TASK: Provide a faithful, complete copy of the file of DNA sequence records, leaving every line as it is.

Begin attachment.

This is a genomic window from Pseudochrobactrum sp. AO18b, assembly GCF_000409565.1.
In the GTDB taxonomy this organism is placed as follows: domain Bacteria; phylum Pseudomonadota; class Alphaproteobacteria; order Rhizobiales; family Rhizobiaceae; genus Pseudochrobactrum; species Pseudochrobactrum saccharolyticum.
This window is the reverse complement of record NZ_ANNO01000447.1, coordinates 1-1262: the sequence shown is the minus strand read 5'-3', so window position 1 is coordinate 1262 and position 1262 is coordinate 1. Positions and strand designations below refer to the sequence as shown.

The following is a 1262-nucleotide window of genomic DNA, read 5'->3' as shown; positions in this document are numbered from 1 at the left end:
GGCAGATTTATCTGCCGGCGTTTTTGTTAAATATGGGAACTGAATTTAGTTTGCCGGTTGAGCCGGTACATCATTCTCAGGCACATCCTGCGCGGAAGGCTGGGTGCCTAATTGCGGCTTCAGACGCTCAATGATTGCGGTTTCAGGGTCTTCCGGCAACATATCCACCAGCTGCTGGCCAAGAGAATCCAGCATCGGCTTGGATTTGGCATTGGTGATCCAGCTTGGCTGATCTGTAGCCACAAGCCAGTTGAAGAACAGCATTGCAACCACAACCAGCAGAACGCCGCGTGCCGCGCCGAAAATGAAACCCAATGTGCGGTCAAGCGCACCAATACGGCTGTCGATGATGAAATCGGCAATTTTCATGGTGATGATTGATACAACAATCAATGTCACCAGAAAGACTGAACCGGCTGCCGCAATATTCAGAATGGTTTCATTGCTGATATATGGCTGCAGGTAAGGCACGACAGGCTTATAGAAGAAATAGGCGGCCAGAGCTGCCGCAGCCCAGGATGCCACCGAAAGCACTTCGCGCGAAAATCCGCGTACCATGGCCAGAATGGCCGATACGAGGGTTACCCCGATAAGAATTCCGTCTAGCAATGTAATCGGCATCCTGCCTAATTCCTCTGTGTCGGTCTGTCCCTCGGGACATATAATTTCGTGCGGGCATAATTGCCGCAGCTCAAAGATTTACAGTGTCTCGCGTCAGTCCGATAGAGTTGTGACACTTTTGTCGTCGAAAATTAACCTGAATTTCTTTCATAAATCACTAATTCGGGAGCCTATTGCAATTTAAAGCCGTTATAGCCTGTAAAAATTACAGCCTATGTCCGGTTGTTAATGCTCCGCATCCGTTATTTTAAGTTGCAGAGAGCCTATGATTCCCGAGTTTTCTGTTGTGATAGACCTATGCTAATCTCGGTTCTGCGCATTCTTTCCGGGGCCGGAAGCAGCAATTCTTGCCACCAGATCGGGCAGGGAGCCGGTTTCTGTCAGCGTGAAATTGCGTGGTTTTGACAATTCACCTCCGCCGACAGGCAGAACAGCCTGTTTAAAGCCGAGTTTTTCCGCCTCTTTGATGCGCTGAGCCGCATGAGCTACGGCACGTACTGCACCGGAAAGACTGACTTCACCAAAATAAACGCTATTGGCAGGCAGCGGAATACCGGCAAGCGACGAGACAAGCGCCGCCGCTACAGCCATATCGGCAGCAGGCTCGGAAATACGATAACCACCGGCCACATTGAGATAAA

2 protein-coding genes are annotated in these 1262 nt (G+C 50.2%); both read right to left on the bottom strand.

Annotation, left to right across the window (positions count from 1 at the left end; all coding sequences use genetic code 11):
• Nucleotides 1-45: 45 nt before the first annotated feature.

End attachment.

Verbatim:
This is a genomic window from Pseudochrobactrum sp. AO18b, assembly GCF_000409565.1.
In the GTDB taxonomy this organism is placed as follows: domain Bacteria; phylum Pseudomonadota; class Alphaproteobacteria; order Rhizobiales; family Rhizobiaceae; genus Pseudochrobactrum; species Pseudochrobactrum saccharolyticum.
This window is the reverse complement of record NZ_ANNO01000447.1, coordinates 1-1262: the sequence shown is the minus strand read 5'-3', so window position 1 is coordinate 1262 and position 1262 is coordinate 1. Positions and strand designations below refer to the sequence as shown.

The following is a 1262-nucleotide window of genomic DNA, read 5'->3' as shown; positions in this document are numbered from 1 at the left end:
GGCAGATTTATCTGCCGGCGTTTTTGTTAAATATGGGAACTGAATTTAGTTTGCCGGTTGAGCCGGTACATCATTCTCAGGCACATCCTGCGCGGAAGGCTGGGTGCCTAATTGCGGCTTCAGACGCTCAATGATTGCGGTTTCAGGGTCTTCCGGCAACATATCCACCAGCTGCTGGCCAAGAGAATCCAGCATCGGCTTGGATTTGGCATTGGTGATCCAGCTTGGCTGATCTGTAGCCACAAGCCAGTTGAAGAACAGCATTGCAACCACAACCAGCAGAACGCCGCGTGCCGCGCCGAAAATGAAACCCAATGTGCGGTCAAGCGCACCAATACGGCTGTCGATGATGAAATCGGCAATTTTCATGGTGATGATTGATACAACAATCAATGTCACCAGAAAGACTGAACCGGCTGCCGCAATATTCAGAATGGTTTCATTGCTGATATATGGCTGCAGGTAAGGCACGACAGGCTTATAGAAGAAATAGGCGGCCAGAGCTGCCGCAGCCCAGGATGCCACCGAAAGCACTTCGCGCGAAAATCCGCGTACCATGGCCAGAATGGCCGATACGAGGGTTACCCCGATAAGAATTCCGTCTAGCAATGTAATCGGCATCCTGCCTAATTCCTCTGTGTCGGTCTGTCCCTCGGGACATATAATTTCGTGCGGGCATAATTGCCGCAGCTCAAAGATTTACAGTGTCTCGCGTCAGTCCGATAGAGTTGTGACACTTTTGTCGTCGAAAATTAACCTGAATTTCTTTCATAAATCACTAATTCGGGAGCCTATTGCAATTTAAAGCCGTTATAGCCTGTAAAAATTACAGCCTATGTCCGGTTGTTAATGCTCCGCATCCGTTATTTTAAGTTGCAGAGAGCCTATGATTCCCGAGTTTTCTGTTGTGATAGACCTATGCTAATCTCGGTTCTGCGCATTCTTTCCGGGGCCGGAAGCAGCAATTCTTGCCACCAGATCGGGCAGGGAGCCGGTTTCTGTCAGCGTGAAATTGCGTGGTTTTGACAATTCACCTCCGCCGACAGGCAGAACAGCCTGTTTAAAGCCGAGTTTTTCCGCCTCTTTGATGCGCTGAGCCGCATGAGCTACGGCACGTACTGCACCGGAAAGACTGACTTCACCAAAATAAACGCTATTGGCAGGCAGCGGAATACCGGCAAGCGACGAGACAAGCGCCGCCGCTACAGCCATATCGGCAGCAGGCTCGGAAATACGATAACCACCGGCCACATTGAGATAAA

2 protein-coding genes are annotated in these 1262 nt (G+C 50.2%); both read right to left on the bottom strand.

Annotation, left to right across the window (positions count from 1 at the left end; all coding sequences use genetic code 11):
• Nucleotides 1-45: 45 nt before the first annotated feature.